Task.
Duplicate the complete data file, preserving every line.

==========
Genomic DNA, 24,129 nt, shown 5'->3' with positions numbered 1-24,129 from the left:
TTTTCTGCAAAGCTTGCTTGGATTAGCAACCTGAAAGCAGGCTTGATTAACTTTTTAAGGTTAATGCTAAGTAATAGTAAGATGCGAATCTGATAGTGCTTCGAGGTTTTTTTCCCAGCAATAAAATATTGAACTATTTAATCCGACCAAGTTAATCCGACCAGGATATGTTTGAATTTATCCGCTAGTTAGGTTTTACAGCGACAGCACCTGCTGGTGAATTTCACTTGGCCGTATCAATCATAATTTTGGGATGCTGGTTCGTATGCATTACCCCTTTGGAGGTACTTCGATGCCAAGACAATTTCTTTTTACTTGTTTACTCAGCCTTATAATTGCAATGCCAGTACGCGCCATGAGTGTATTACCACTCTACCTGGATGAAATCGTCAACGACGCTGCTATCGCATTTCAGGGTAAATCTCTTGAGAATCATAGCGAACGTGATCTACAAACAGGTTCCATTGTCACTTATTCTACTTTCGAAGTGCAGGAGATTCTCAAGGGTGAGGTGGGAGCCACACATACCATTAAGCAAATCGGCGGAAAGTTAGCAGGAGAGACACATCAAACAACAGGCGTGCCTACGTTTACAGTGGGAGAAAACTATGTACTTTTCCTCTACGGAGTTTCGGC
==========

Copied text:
Genomic DNA, 24,129 nt, shown 5'->3' with positions numbered 1-24,129 from the left:
TTTTCTGCAAAGCTTGCTTGGATTAGCAACCTGAAAGCAGGCTTGATTAACTTTTTAAGGTTAATGCTAAGTAATAGTAAGATGCGAATCTGATAGTGCTTCGAGGTTTTTTTCCCAGCAATAAAATATTGAACTATTTAATCCGACCAAGTTAATCCGACCAGGATATGTTTGAATTTATCCGCTAGTTAGGTTTTACAGCGACAGCACCTGCTGGTGAATTTCACTTGGCCGTATCAATCATAATTTTGGGATGCTGGTTCGTATGCATTACCCCTTTGGAGGTACTTCGATGCCAAGACAATTTCTTTTTACTTGTTTACTCAGCCTTATAATTGCAATGCCAGTACGCGCCATGAGTGTATTACCACTCTACCTGGATGAAATCGTCAACGACGCTGCTATCGCATTTCAGGGTAAATCTCTTGAGAATCATAGCGAACGTGATCTACAAACAGGTTCCATTGTCACTTATTCTACTTTCGAAGTGCAGGAGATTCTCAAGGGTGAGGTGGGAGCCACACATACCATTAAGCAAATCGGCGGAAAGTTAGCAGGAGAGACACATCAAACAACAGGCGTGCCTACGTTTACAGTGGGAGAAAACTATGTACTTTTCCTCTACGGAGTTTCGGC